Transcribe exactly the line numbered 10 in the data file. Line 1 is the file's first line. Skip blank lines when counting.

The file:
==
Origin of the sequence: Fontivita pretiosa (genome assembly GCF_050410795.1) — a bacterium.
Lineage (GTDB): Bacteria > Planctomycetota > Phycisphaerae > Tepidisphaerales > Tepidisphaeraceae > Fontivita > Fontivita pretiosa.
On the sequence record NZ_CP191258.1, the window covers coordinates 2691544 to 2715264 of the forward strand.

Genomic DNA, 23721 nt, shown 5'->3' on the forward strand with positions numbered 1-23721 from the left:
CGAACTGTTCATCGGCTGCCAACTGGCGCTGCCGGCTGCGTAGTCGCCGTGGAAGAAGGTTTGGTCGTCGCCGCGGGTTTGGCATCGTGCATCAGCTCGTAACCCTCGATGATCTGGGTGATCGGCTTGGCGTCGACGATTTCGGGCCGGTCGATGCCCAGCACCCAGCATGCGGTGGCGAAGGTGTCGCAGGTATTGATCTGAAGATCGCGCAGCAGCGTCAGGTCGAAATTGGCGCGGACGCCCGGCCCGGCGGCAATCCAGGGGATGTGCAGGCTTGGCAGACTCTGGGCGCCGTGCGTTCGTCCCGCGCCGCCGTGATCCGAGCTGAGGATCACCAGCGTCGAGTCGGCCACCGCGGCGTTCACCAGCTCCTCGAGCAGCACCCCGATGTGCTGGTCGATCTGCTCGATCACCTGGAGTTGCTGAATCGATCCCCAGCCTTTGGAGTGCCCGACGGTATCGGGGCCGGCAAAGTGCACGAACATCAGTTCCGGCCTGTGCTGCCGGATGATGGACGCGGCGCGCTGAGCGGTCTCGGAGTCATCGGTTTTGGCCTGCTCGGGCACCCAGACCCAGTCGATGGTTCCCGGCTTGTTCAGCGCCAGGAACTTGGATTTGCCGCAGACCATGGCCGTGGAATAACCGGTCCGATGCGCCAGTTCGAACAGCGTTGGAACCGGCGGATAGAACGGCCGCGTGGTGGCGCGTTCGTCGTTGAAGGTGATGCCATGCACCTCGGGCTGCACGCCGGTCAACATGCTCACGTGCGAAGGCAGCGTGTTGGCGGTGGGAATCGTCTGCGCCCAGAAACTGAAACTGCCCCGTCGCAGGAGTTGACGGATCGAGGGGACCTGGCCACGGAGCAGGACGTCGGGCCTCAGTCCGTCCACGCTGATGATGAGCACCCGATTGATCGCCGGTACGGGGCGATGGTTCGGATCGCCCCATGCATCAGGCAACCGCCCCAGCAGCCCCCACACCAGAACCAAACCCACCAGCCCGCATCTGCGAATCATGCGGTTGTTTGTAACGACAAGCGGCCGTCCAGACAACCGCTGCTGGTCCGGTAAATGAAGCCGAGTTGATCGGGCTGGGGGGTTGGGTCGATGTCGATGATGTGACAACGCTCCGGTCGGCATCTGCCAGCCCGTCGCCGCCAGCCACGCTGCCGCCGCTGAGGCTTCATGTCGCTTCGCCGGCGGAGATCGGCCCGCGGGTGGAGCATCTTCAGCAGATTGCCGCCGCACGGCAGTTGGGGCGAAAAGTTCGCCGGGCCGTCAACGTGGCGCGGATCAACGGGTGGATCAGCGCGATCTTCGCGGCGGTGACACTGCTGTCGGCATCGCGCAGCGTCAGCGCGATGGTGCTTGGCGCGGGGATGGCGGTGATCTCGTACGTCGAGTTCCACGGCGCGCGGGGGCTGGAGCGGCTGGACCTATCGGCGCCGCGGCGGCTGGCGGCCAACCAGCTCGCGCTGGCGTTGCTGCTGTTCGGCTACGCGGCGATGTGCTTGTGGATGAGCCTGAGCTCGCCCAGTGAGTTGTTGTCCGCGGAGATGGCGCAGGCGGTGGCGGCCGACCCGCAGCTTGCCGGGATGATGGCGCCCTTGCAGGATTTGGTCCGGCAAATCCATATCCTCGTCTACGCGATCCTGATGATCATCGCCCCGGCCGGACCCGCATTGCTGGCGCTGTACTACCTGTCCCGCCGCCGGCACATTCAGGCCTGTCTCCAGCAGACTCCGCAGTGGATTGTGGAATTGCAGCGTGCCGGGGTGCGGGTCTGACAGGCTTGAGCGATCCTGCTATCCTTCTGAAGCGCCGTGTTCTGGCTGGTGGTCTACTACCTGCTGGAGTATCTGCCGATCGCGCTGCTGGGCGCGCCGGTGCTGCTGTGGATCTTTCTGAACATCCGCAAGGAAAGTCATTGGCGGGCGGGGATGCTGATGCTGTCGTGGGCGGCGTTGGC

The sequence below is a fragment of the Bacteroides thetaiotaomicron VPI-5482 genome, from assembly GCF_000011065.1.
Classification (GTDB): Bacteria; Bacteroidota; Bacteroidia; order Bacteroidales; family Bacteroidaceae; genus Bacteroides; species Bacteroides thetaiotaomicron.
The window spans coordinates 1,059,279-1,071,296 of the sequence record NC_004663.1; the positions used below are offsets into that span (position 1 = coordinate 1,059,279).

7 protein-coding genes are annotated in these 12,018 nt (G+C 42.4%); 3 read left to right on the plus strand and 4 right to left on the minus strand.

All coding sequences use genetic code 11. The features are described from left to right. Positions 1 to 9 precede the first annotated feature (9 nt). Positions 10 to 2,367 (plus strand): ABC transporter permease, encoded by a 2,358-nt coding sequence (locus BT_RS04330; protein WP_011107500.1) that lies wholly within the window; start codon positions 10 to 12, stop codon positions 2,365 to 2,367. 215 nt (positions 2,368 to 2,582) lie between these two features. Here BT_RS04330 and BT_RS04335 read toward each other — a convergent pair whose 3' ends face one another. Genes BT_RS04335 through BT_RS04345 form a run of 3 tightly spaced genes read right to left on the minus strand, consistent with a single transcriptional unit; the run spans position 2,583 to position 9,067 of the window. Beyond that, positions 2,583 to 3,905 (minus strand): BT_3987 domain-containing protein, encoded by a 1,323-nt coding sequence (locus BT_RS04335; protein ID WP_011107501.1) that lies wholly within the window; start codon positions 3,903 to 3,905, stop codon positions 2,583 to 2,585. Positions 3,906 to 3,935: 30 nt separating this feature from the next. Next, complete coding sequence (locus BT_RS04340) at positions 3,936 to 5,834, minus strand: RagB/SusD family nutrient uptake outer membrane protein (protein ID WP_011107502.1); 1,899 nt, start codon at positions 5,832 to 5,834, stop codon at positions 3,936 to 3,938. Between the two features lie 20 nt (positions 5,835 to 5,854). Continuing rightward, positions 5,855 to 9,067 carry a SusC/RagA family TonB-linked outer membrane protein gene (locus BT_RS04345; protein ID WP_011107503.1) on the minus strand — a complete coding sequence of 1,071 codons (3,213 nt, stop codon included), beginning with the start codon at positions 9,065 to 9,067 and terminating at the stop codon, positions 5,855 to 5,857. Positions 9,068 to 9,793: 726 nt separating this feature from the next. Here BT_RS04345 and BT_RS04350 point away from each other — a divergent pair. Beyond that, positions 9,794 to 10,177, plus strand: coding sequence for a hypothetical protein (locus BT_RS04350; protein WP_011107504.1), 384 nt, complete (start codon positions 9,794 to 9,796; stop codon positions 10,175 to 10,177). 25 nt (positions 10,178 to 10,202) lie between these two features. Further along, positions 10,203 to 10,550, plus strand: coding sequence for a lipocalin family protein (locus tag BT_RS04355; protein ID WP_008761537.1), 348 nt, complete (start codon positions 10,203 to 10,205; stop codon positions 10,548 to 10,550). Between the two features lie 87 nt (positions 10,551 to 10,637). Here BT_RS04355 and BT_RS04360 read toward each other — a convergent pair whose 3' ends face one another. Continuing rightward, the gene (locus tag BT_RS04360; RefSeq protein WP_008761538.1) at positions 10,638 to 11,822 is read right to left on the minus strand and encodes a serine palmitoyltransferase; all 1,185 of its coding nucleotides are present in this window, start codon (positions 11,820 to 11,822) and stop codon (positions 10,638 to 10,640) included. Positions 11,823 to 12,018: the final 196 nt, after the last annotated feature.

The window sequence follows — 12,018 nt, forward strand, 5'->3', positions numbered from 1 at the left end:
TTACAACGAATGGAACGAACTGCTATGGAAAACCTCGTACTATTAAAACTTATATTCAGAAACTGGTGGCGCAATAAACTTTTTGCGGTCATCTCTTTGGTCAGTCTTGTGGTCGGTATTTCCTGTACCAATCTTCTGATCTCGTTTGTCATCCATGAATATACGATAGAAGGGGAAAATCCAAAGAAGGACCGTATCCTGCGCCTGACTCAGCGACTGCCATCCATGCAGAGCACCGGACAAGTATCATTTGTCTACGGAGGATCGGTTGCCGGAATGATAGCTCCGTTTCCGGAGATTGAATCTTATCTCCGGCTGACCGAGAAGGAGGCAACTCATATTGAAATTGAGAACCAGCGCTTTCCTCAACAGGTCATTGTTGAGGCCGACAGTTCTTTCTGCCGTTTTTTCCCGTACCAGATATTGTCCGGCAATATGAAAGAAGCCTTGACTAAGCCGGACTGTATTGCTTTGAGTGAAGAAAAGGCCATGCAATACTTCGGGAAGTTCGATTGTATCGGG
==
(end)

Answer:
All coding sequences use genetic code 11. The features are described from left to right. Positions 1 to 9 precede the first annotated feature (9 nt). Positions 10 to 2,367 (plus strand): ABC transporter permease, encoded by a 2,358-nt coding sequence (locus BT_RS04330; protein WP_011107500.1) that lies wholly within the window; start codon positions 10 to 12, stop codon positions 2,365 to 2,367. 215 nt (positions 2,368 to 2,582) lie between these two features. Here BT_RS04330 and BT_RS04335 read toward each other — a convergent pair whose 3' ends face one another. Genes BT_RS04335 through BT_RS04345 form a run of 3 tightly spaced genes read right to left on the minus strand, consistent with a single transcriptional unit; the run spans position 2,583 to position 9,067 of the window. Beyond that, positions 2,583 to 3,905 (minus strand): BT_3987 domain-containing protein, encoded by a 1,323-nt coding sequence (locus BT_RS04335; protein ID WP_011107501.1) that lies wholly within the window; start codon positions 3,903 to 3,905, stop codon positions 2,583 to 2,585. Positions 3,906 to 3,935: 30 nt separating this feature from the next. Next, complete coding sequence (locus BT_RS04340) at positions 3,936 to 5,834, minus strand: RagB/SusD family nutrient uptake outer membrane protein (protein ID WP_011107502.1); 1,899 nt, start codon at positions 5,832 to 5,834, stop codon at positions 3,936 to 3,938. Between the two features lie 20 nt (positions 5,835 to 5,854). Continuing rightward, positions 5,855 to 9,067 carry a SusC/RagA family TonB-linked outer membrane protein gene (locus BT_RS04345; protein ID WP_011107503.1) on the minus strand — a complete coding sequence of 1,071 codons (3,213 nt, stop codon included), beginning with the start codon at positions 9,065 to 9,067 and terminating at the stop codon, positions 5,855 to 5,857. Positions 9,068 to 9,793: 726 nt separating this feature from the next. Here BT_RS04345 and BT_RS04350 point away from each other — a divergent pair. Beyond that, positions 9,794 to 10,177, plus strand: coding sequence for a hypothetical protein (locus BT_RS04350; protein WP_011107504.1), 384 nt, complete (start codon positions 9,794 to 9,796; stop codon positions 10,175 to 10,177). 25 nt (positions 10,178 to 10,202) lie between these two features. Further along, positions 10,203 to 10,550, plus strand: coding sequence for a lipocalin family protein (locus tag BT_RS04355; protein ID WP_008761537.1), 348 nt, complete (start codon positions 10,203 to 10,205; stop codon positions 10,548 to 10,550). Between the two features lie 87 nt (positions 10,551 to 10,637). Here BT_RS04355 and BT_RS04360 read toward each other — a convergent pair whose 3' ends face one another. Continuing rightward, the gene (locus tag BT_RS04360; RefSeq protein WP_008761538.1) at positions 10,638 to 11,822 is read right to left on the minus strand and encodes a serine palmitoyltransferase; all 1,185 of its coding nucleotides are present in this window, start codon (positions 11,820 to 11,822) and stop codon (positions 10,638 to 10,640) included. Positions 11,823 to 12,018: the final 196 nt, after the last annotated feature.